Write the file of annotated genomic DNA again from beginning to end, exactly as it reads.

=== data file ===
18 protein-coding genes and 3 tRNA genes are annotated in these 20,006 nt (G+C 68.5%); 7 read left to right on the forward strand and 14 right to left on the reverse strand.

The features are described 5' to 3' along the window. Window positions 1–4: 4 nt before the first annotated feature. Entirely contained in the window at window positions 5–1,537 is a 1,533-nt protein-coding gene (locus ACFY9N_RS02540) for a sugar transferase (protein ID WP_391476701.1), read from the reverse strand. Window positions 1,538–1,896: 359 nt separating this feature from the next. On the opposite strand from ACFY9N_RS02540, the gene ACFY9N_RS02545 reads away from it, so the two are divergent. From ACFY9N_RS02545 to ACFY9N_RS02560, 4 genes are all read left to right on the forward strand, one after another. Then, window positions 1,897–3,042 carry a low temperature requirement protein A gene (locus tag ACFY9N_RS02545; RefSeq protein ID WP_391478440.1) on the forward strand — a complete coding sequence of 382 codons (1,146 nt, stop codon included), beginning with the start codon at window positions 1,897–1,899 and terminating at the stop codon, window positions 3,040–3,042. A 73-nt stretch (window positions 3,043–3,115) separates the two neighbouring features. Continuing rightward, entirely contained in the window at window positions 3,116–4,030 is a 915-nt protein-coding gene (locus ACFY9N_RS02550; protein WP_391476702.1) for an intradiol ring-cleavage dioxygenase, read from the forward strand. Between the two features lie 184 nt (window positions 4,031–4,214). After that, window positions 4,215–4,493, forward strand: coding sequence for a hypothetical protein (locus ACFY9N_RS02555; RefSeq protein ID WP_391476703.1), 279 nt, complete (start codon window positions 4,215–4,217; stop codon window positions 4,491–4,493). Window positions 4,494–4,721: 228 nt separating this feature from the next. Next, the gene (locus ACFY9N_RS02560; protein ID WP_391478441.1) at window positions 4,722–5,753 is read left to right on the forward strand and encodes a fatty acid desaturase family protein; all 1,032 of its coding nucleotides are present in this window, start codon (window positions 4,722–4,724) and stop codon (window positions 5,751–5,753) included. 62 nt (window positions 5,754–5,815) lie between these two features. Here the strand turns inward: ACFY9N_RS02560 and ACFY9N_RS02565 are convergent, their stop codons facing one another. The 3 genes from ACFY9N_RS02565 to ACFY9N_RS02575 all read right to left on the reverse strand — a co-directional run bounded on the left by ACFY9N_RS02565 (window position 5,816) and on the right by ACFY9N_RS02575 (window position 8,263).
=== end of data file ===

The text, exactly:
18 protein-coding genes and 3 tRNA genes are annotated in these 20,006 nt (G+C 68.5%); 7 read left to right on the forward strand and 14 right to left on the reverse strand.

The features are described 5' to 3' along the window. Window positions 1–4: 4 nt before the first annotated feature. Entirely contained in the window at window positions 5–1,537 is a 1,533-nt protein-coding gene (locus ACFY9N_RS02540) for a sugar transferase (protein ID WP_391476701.1), read from the reverse strand. Window positions 1,538–1,896: 359 nt separating this feature from the next. On the opposite strand from ACFY9N_RS02540, the gene ACFY9N_RS02545 reads away from it, so the two are divergent. From ACFY9N_RS02545 to ACFY9N_RS02560, 4 genes are all read left to right on the forward strand, one after another. Then, window positions 1,897–3,042 carry a low temperature requirement protein A gene (locus tag ACFY9N_RS02545; RefSeq protein ID WP_391478440.1) on the forward strand — a complete coding sequence of 382 codons (1,146 nt, stop codon included), beginning with the start codon at window positions 1,897–1,899 and terminating at the stop codon, window positions 3,040–3,042. A 73-nt stretch (window positions 3,043–3,115) separates the two neighbouring features. Continuing rightward, entirely contained in the window at window positions 3,116–4,030 is a 915-nt protein-coding gene (locus ACFY9N_RS02550; protein WP_391476702.1) for an intradiol ring-cleavage dioxygenase, read from the forward strand. Between the two features lie 184 nt (window positions 4,031–4,214). After that, window positions 4,215–4,493, forward strand: coding sequence for a hypothetical protein (locus ACFY9N_RS02555; RefSeq protein ID WP_391476703.1), 279 nt, complete (start codon window positions 4,215–4,217; stop codon window positions 4,491–4,493). Window positions 4,494–4,721: 228 nt separating this feature from the next. Next, the gene (locus ACFY9N_RS02560; protein ID WP_391478441.1) at window positions 4,722–5,753 is read left to right on the forward strand and encodes a fatty acid desaturase family protein; all 1,032 of its coding nucleotides are present in this window, start codon (window positions 4,722–4,724) and stop codon (window positions 5,751–5,753) included. 62 nt (window positions 5,754–5,815) lie between these two features. Here the strand turns inward: ACFY9N_RS02560 and ACFY9N_RS02565 are convergent, their stop codons facing one another. The 3 genes from ACFY9N_RS02565 to ACFY9N_RS02575 all read right to left on the reverse strand — a co-directional run bounded on the left by ACFY9N_RS02565 (window position 5,816) and on the right by ACFY9N_RS02575 (window position 8,263).